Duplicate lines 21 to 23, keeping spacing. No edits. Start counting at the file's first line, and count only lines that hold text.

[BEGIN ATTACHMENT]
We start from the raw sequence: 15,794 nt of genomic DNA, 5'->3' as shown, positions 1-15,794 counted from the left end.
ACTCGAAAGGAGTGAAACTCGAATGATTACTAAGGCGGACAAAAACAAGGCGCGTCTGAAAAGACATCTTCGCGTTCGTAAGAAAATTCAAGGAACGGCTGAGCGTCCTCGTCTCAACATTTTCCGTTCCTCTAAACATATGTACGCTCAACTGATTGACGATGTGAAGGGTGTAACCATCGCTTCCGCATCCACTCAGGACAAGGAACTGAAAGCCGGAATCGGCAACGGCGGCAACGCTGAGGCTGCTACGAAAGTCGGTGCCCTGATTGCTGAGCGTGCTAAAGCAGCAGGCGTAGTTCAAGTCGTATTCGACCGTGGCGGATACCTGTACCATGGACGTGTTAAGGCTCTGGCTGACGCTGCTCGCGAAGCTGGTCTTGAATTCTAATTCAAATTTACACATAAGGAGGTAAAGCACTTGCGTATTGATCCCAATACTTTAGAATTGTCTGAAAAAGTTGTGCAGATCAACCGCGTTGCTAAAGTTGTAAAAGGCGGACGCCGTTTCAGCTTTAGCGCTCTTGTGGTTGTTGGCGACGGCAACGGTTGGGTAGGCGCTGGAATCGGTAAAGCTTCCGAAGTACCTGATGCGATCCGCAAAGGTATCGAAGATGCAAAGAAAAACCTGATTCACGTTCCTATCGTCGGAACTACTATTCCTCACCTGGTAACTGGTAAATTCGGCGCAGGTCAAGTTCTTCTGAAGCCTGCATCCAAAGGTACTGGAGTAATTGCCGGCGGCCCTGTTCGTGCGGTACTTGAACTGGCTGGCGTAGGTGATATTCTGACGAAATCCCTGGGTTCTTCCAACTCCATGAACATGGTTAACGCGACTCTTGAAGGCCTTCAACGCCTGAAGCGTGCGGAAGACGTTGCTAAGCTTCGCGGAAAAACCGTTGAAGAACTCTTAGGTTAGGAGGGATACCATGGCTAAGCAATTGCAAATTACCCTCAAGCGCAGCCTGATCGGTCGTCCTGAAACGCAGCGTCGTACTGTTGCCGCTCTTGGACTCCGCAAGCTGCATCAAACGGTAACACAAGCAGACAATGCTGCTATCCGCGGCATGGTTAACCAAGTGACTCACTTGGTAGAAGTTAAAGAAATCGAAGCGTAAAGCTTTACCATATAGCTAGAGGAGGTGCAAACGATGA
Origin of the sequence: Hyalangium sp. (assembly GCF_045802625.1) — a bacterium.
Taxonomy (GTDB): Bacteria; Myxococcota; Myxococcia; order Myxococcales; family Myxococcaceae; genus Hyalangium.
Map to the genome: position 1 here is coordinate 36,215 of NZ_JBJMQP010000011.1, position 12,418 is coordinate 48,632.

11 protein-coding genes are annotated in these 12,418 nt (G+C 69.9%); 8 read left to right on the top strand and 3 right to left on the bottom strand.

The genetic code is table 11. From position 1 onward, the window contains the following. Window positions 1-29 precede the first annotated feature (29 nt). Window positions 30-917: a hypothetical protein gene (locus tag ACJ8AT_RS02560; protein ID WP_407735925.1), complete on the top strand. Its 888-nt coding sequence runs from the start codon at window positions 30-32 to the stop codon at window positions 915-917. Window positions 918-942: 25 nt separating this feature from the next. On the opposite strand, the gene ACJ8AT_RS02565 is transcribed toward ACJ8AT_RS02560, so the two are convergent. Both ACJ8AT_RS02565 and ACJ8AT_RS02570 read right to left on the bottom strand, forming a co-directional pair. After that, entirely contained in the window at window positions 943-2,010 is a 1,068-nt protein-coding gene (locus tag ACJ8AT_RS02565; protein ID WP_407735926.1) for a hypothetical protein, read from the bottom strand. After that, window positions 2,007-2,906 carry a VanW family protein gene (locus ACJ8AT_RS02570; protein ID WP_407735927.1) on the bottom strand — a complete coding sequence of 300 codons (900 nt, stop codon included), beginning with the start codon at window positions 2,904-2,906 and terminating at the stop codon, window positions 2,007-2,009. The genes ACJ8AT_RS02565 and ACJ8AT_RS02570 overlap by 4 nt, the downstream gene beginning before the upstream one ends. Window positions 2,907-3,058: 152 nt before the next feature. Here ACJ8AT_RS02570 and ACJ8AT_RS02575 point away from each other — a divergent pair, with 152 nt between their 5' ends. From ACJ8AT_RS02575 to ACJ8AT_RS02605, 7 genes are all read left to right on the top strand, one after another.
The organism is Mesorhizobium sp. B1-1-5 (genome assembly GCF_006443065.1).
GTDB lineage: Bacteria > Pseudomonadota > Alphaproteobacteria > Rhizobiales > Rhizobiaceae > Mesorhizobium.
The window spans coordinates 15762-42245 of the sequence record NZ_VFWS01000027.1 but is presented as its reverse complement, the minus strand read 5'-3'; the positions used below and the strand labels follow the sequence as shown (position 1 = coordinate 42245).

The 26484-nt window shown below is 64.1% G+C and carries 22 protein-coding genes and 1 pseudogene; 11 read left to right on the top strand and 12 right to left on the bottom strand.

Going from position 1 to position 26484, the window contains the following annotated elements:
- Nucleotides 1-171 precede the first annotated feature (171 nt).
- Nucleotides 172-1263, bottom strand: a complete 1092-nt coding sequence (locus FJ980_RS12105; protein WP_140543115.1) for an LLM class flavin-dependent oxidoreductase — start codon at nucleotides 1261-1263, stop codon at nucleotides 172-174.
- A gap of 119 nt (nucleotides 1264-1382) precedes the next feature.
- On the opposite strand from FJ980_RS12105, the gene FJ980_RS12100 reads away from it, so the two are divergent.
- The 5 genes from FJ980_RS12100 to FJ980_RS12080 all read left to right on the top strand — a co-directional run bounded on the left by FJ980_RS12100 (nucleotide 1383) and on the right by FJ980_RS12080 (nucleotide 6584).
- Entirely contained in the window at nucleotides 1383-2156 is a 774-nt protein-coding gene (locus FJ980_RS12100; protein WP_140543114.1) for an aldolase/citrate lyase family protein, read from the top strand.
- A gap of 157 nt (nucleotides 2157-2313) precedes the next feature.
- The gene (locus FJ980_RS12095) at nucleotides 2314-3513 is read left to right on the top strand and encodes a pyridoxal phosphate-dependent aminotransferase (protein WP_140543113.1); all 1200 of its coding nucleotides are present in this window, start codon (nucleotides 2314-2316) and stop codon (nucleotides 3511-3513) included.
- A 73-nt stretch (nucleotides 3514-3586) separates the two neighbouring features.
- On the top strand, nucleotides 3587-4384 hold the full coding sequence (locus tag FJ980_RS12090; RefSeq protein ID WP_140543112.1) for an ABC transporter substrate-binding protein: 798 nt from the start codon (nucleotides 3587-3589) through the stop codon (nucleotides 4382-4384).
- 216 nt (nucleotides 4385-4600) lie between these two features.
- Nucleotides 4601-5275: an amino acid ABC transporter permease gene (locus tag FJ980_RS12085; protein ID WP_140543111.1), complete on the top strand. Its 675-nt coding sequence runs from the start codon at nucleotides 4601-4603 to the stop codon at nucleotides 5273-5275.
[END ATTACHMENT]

- A 73-nt stretch (nucleotides 3514-3586) separates the two neighbouring features.
- On the top strand, nucleotides 3587-4384 hold the full coding sequence (locus tag FJ980_RS12090; RefSeq protein ID WP_140543112.1) for an ABC transporter substrate-binding protein: 798 nt from the start codon (nucleotides 3587-3589) through the stop codon (nucleotides 4382-4384).
- 216 nt (nucleotides 4385-4600) lie between these two features.